Judge Morgan concluded that the plaintiffs proceeded "upon basic fallacy" in arguing that such tests must be modified to take into account the lack of mental ability or capacity.

"It is certainly true," said the judge, "that giving a blind person a test from a printed test sheet discloses only his handicap and nothing of his knowledge.

"This, however, certainly does not mean that one can discover the knowledge or degree of learning of a mentally impaired student by modifying the test to avoid contact with a mental deficiency.

"To do so would simply be to pretend that the deficiency did not exist and to fail completely to measure the learning. A diploma issued as a result of passing such a modified test would be a perversion of the program to lend meaning to the diploma as a record of educational achievement."

'Avoidance of Pretense'

Such a position, Judge Morgan argued, "does not involve any lack of compassion or feeling for people living with serious handicaps; it simply involves the avoidance of pretense, the integrity of a knowledge-testing program, and reserves some meaning for a high-school diploma in relation to the attainable knowledge and skills for which the schools exist."

The judge also questioned an amendment to the Illinois school code, which took effect last fall, prohibiting denial of a standard diploma to a handicapped student who fails a minimal-competency exam when the failure can be "directly related to the student's handicapping condition."

"This presumably does not mean," he said in a footnote, "that a person who knows nothing due to total inability to learn, must receive a high-school diploma. Exactly what it does mean should be decided first at least by the educators and the courts of Illinois."

'Goals and Objectives'

In addressing the legal issue of whether the students' due-process rights had been violated, Judge Morgan disputed Mr. Gill's conclusion that the Peoria district failed to give the students "notice of the particular goals and objectives of the minimal competency tests that would allow a sufficient period of time in which to be exposed to the materials necessary to pass" the tests.

"It would seem apparent," Judge Morgan said, "that the 'particular goals and objectives' of any such tests would be to discover as well as possible whether the student tested possessed the degree of knowledge considered minimal in the subject matter involved in the test.

"There is no indication here that any plaintiff, student, or parent, didn't know precisely that objective at least a year before it became a factor in his or her graduation, and they also knew that passing the mct test would be required for graduation at least that long."

The judge also rejected the contention that because, according to Mr. Gill, "the record reflects that individual petitioners lacked exposure to as much as 90 percent of the material tested in the minimal competency tests," the students were entitled to diplomas anyway.

He said the school system was not required to give the plaintiffs "several years' notice" that the omission of basic areas of instruction in the handicapped students' individual education plans might prevent them from receiving diplomas if they could not pass the tests covering such areas.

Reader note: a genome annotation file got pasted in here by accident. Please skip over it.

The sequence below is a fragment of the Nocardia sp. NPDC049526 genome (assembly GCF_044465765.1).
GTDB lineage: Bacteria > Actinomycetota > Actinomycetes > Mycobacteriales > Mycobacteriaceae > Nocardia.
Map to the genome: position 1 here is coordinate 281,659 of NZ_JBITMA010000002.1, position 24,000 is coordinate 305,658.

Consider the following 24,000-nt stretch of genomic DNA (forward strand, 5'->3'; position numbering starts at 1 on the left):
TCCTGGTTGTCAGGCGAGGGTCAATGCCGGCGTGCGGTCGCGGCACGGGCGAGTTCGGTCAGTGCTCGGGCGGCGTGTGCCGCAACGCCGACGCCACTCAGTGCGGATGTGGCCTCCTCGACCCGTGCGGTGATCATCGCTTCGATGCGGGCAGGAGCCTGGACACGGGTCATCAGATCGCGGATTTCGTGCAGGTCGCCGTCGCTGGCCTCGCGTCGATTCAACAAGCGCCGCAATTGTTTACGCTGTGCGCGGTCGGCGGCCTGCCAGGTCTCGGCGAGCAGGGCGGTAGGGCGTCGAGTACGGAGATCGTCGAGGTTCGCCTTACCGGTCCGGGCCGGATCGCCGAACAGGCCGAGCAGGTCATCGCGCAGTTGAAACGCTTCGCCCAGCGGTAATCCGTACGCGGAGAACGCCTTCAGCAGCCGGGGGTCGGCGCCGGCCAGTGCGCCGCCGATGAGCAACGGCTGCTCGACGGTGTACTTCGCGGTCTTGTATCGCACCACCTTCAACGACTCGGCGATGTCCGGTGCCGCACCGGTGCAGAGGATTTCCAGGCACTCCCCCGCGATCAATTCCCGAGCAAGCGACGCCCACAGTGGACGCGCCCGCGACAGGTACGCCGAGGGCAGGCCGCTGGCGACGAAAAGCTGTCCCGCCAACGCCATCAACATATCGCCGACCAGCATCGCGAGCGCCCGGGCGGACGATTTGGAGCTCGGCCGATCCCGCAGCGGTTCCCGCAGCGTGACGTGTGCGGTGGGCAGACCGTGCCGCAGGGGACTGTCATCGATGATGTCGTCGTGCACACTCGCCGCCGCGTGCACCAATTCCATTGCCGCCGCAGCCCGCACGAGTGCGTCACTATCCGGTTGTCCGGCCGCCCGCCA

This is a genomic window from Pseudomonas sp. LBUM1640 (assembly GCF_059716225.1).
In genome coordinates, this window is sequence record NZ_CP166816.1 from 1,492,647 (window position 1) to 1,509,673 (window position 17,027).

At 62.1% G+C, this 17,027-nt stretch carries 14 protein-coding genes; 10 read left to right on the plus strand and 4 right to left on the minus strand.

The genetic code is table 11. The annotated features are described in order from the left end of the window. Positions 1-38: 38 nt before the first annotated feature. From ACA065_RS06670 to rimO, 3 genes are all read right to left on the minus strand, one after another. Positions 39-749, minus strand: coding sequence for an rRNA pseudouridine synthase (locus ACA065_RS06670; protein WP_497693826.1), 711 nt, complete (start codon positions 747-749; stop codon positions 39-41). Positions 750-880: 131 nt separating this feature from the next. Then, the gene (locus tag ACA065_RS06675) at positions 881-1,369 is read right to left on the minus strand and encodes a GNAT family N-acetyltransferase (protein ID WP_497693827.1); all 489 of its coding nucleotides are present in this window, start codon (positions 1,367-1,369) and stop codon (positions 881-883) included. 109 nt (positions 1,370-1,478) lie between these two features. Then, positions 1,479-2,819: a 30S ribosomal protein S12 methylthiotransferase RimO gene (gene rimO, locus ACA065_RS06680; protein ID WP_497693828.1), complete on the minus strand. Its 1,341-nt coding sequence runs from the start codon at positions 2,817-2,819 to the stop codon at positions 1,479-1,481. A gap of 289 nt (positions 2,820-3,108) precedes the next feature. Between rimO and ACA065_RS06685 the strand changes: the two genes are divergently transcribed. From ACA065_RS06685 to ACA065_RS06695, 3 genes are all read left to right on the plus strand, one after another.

"It appears to this court," Judge Morgan said, "that this is a misunderstanding and debasement of the concept of the due process of law."

A local district's requirement of a minimal standard of learning for graduation "is completely legitimate," the judge said, "and due process of law does not require pretending that such a standard has been achieved by a person whose handicap clearly makes attainment of that standard impossible or inappropriate in the overall interest of that person."

The judge acknowledged the argument advanced by Mr. Gill that some may attach a stigma to those failing to obtain a high-school diploma and that access to a diploma therefore could become a constitutionally protected right.

But, he added, such an argument "simply has nothing whatsoever to do with the legitimacy of a minimal competency test that is reasonably designed to test for a basic level of learning which a school district wished to make certain it imparts to all those who receive its diploma."

'Necessary Knowledge'

"The means to avoid such a stigma exists in attainment of the necessary knowledge. If the capacity for such does not exist, the law does not require pretense to the contrary," the judge concluded.

The case marks the second time in less than two months that Judge Morgan has overruled Superintendent Gill in a special-education case. In early February, in a case also involving the Peoria school system, the judge found that school officials were justified in suspending a handicapped student who was accused of verbally abusing a teacher. Mr. Gill had overturned the suspension, claiming that a suspension constituted a "change in educational placement" and was thus subject to a placement hearing under federal law.

But Judge Morgan found that the student's outburst was not directly related to his learning disability and was not covered by the special provisions.

The individual plaintiffs have not decided whether they will appeal the decision; the state board will consider an appeal after a briefing by its attorney later this month.